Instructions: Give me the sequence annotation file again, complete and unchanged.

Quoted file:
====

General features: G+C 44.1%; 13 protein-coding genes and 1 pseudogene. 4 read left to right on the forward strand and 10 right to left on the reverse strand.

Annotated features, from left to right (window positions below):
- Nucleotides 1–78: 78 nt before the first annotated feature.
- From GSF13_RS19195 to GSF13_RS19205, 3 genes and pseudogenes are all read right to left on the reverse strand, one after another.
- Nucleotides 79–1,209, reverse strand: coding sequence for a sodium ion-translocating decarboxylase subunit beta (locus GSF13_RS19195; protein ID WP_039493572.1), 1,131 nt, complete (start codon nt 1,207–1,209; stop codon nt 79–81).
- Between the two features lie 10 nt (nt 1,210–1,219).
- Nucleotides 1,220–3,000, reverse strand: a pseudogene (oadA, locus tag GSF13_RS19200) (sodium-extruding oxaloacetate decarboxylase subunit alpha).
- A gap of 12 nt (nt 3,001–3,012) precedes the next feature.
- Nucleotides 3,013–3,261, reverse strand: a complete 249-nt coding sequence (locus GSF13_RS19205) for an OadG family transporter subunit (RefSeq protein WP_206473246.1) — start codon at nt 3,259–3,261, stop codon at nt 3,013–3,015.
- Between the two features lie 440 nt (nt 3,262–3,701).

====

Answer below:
General features: G+C 44.1%; 13 protein-coding genes and 1 pseudogene. 4 read left to right on the forward strand and 10 right to left on the reverse strand.

Annotated features, from left to right (window positions below):
- Nucleotides 1–78: 78 nt before the first annotated feature.
- From GSF13_RS19195 to GSF13_RS19205, 3 genes and pseudogenes are all read right to left on the reverse strand, one after another.
- Nucleotides 79–1,209, reverse strand: coding sequence for a sodium ion-translocating decarboxylase subunit beta (locus GSF13_RS19195; protein ID WP_039493572.1), 1,131 nt, complete (start codon nt 1,207–1,209; stop codon nt 79–81).
- Between the two features lie 10 nt (nt 1,210–1,219).
- Nucleotides 1,220–3,000, reverse strand: a pseudogene (oadA, locus tag GSF13_RS19200) (sodium-extruding oxaloacetate decarboxylase subunit alpha).
- A gap of 12 nt (nt 3,001–3,012) precedes the next feature.
- Nucleotides 3,013–3,261, reverse strand: a complete 249-nt coding sequence (locus GSF13_RS19205) for an OadG family transporter subunit (RefSeq protein WP_206473246.1) — start codon at nt 3,259–3,261, stop codon at nt 3,013–3,015.
- Between the two features lie 440 nt (nt 3,262–3,701).